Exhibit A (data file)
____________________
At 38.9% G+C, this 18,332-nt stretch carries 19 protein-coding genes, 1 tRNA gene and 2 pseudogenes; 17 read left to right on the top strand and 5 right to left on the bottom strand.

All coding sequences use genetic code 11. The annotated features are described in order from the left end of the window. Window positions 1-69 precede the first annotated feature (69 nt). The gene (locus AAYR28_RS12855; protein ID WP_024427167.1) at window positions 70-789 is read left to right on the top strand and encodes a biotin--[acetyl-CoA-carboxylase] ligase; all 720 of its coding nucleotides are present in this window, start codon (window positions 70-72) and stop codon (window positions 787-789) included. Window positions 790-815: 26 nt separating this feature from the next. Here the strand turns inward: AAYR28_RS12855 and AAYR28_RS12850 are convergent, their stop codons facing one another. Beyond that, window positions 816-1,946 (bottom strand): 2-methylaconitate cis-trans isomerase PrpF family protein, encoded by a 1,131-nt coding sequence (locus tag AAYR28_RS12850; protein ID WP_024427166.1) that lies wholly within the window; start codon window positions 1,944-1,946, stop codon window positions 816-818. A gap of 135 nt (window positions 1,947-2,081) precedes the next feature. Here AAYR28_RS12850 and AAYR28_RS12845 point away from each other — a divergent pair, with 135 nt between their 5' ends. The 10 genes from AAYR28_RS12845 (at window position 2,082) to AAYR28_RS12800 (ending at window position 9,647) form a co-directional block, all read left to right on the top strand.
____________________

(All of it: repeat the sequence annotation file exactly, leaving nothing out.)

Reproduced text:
At 38.9% G+C, this 18,332-nt stretch carries 19 protein-coding genes, 1 tRNA gene and 2 pseudogenes; 17 read left to right on the top strand and 5 right to left on the bottom strand.

All coding sequences use genetic code 11. The annotated features are described in order from the left end of the window. Window positions 1-69 precede the first annotated feature (69 nt). The gene (locus AAYR28_RS12855; protein ID WP_024427167.1) at window positions 70-789 is read left to right on the top strand and encodes a biotin--[acetyl-CoA-carboxylase] ligase; all 720 of its coding nucleotides are present in this window, start codon (window positions 70-72) and stop codon (window positions 787-789) included. Window positions 790-815: 26 nt separating this feature from the next. Here the strand turns inward: AAYR28_RS12855 and AAYR28_RS12850 are convergent, their stop codons facing one another. Beyond that, window positions 816-1,946 (bottom strand): 2-methylaconitate cis-trans isomerase PrpF family protein, encoded by a 1,131-nt coding sequence (locus tag AAYR28_RS12850; protein ID WP_024427166.1) that lies wholly within the window; start codon window positions 1,944-1,946, stop codon window positions 816-818. A gap of 135 nt (window positions 1,947-2,081) precedes the next feature. Here AAYR28_RS12850 and AAYR28_RS12845 point away from each other — a divergent pair, with 135 nt between their 5' ends. The 10 genes from AAYR28_RS12845 (at window position 2,082) to AAYR28_RS12800 (ending at window position 9,647) form a co-directional block, all read left to right on the top strand.